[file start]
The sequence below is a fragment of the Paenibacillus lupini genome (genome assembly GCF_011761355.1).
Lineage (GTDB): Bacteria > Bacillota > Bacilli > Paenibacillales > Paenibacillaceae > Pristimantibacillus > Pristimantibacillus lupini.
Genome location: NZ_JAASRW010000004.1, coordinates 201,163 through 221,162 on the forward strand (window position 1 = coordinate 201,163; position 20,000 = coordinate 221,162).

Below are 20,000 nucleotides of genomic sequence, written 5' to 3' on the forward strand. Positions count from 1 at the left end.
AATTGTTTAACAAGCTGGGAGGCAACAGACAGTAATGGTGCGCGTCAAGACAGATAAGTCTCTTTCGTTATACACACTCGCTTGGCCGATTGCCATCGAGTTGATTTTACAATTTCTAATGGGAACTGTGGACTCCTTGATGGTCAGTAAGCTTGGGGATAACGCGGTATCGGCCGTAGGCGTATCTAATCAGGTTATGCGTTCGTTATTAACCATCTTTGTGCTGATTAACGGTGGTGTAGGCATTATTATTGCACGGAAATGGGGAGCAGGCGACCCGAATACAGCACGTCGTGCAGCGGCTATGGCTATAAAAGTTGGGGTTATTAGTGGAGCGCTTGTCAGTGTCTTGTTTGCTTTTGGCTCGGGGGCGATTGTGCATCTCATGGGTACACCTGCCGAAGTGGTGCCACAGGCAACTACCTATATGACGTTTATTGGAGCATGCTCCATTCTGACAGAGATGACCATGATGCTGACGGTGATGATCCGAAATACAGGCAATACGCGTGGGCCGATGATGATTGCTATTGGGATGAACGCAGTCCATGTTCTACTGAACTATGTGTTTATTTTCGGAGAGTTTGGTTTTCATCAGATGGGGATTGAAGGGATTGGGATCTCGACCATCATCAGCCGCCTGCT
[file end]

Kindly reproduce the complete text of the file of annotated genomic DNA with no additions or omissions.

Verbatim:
The sequence below is a fragment of the Paenibacillus lupini genome (genome assembly GCF_011761355.1).
Lineage (GTDB): Bacteria > Bacillota > Bacilli > Paenibacillales > Paenibacillaceae > Pristimantibacillus > Pristimantibacillus lupini.
Genome location: NZ_JAASRW010000004.1, coordinates 201,163 through 221,162 on the forward strand (window position 1 = coordinate 201,163; position 20,000 = coordinate 221,162).

Below are 20,000 nucleotides of genomic sequence, written 5' to 3' on the forward strand. Positions count from 1 at the left end.
AATTGTTTAACAAGCTGGGAGGCAACAGACAGTAATGGTGCGCGTCAAGACAGATAAGTCTCTTTCGTTATACACACTCGCTTGGCCGATTGCCATCGAGTTGATTTTACAATTTCTAATGGGAACTGTGGACTCCTTGATGGTCAGTAAGCTTGGGGATAACGCGGTATCGGCCGTAGGCGTATCTAATCAGGTTATGCGTTCGTTATTAACCATCTTTGTGCTGATTAACGGTGGTGTAGGCATTATTATTGCACGGAAATGGGGAGCAGGCGACCCGAATACAGCACGTCGTGCAGCGGCTATGGCTATAAAAGTTGGGGTTATTAGTGGAGCGCTTGTCAGTGTCTTGTTTGCTTTTGGCTCGGGGGCGATTGTGCATCTCATGGGTACACCTGCCGAAGTGGTGCCACAGGCAACTACCTATATGACGTTTATTGGAGCATGCTCCATTCTGACAGAGATGACCATGATGCTGACGGTGATGATCCGAAATACAGGCAATACGCGTGGGCCGATGATGATTGCTATTGGGATGAACGCAGTCCATGTTCTACTGAACTATGTGTTTATTTTCGGAGAGTTTGGTTTTCATCAGATGGGGATTGAAGGGATTGGGATCTCGACCATCATCAGCCGCCTGCT